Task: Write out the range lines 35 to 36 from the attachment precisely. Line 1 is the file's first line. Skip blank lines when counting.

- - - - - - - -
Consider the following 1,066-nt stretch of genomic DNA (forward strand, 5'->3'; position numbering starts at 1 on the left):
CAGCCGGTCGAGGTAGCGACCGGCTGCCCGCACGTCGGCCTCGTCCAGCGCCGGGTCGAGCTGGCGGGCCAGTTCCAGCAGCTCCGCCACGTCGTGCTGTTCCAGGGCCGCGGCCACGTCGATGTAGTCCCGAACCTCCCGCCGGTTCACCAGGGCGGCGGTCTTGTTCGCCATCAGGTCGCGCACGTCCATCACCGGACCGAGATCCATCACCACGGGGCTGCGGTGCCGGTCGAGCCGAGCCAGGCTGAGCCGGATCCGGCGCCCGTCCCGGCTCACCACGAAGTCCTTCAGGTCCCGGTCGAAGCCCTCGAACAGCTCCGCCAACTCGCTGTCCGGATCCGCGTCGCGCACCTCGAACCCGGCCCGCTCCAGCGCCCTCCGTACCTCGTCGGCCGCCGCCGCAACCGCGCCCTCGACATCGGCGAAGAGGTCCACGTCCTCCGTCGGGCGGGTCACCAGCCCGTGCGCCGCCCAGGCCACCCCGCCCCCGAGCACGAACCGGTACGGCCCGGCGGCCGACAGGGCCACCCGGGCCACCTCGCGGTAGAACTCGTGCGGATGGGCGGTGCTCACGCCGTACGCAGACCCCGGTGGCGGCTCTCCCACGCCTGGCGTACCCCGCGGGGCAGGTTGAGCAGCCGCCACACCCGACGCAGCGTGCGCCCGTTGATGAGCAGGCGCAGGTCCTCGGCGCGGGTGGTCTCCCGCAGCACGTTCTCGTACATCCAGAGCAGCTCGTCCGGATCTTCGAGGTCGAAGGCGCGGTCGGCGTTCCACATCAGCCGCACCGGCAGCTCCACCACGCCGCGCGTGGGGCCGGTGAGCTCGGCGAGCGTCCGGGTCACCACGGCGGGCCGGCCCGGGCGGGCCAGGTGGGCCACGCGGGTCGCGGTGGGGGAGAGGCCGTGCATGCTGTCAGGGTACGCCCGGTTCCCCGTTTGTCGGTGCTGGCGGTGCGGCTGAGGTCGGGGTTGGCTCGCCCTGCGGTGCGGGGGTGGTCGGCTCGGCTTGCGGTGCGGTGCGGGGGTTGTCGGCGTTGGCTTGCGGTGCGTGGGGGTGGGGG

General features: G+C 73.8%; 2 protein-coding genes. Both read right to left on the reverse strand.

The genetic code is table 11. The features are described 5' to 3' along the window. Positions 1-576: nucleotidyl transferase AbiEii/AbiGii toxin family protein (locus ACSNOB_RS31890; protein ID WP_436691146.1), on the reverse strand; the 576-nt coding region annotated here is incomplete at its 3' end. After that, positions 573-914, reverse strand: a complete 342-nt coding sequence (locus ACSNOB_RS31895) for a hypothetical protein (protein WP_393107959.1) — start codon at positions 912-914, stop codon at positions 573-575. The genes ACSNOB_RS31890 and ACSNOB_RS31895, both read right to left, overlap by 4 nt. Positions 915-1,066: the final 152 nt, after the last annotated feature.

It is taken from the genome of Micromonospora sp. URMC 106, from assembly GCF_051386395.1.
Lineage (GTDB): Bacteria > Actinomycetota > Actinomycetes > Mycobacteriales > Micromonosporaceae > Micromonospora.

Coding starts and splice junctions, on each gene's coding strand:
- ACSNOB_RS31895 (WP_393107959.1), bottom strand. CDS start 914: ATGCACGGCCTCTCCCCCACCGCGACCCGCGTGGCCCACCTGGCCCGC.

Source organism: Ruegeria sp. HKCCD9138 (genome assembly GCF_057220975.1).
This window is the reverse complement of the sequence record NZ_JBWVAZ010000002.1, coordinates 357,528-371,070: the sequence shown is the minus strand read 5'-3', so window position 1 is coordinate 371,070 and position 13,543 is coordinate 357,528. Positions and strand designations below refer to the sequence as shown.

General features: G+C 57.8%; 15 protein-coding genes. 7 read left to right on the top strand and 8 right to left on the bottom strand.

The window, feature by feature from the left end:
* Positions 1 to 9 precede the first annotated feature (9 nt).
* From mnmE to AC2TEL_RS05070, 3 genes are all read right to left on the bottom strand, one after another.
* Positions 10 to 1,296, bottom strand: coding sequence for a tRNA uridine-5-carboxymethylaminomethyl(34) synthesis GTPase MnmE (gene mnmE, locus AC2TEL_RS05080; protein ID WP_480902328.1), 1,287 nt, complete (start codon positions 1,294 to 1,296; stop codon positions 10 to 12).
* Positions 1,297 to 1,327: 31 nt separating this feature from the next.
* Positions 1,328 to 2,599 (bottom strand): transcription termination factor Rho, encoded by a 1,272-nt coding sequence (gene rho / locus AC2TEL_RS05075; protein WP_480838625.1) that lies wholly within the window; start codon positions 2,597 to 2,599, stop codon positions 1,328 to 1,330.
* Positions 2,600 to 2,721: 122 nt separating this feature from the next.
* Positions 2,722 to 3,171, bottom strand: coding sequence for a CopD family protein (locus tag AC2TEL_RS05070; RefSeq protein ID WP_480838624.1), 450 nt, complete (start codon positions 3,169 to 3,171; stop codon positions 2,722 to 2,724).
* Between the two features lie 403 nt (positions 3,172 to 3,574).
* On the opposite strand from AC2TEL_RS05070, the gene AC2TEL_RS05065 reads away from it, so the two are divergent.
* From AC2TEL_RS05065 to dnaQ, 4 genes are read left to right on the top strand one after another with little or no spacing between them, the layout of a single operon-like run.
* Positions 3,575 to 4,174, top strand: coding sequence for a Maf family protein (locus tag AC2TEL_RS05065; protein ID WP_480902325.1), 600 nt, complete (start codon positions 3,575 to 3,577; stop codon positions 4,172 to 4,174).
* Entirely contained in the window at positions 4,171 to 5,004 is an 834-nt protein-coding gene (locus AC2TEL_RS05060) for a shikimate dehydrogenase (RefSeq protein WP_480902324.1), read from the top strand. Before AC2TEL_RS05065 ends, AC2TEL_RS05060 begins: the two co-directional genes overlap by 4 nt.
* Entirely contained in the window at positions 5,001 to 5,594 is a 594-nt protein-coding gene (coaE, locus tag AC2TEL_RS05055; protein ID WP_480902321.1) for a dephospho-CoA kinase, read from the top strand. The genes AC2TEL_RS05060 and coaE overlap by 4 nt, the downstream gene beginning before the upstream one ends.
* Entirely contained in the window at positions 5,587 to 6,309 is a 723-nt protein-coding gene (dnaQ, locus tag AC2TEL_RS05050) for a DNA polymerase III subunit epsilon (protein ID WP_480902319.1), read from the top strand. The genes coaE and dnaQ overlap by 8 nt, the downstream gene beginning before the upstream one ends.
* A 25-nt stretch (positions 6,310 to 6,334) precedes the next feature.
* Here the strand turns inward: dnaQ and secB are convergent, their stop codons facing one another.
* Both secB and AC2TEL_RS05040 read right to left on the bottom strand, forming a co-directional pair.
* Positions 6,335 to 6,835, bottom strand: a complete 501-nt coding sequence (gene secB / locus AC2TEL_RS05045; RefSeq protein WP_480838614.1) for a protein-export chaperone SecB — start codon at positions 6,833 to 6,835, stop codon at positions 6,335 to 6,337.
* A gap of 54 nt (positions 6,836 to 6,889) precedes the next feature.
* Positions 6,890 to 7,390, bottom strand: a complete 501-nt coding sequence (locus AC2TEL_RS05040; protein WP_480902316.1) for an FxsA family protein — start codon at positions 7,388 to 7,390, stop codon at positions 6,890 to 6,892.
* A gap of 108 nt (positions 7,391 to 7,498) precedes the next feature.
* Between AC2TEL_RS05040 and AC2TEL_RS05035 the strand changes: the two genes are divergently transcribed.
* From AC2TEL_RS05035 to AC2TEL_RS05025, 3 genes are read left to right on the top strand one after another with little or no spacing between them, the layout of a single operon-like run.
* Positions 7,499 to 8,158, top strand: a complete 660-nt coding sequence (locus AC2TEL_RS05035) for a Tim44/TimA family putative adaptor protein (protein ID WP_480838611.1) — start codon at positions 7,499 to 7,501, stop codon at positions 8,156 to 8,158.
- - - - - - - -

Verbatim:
* From AC2TEL_RS05035 to AC2TEL_RS05025, 3 genes are read left to right on the top strand one after another with little or no spacing between them, the layout of a single operon-like run.
* Positions 7,499 to 8,158, top strand: a complete 660-nt coding sequence (locus AC2TEL_RS05035) for a Tim44/TimA family putative adaptor protein (protein ID WP_480838611.1) — start codon at positions 7,499 to 7,501, stop codon at positions 8,156 to 8,158.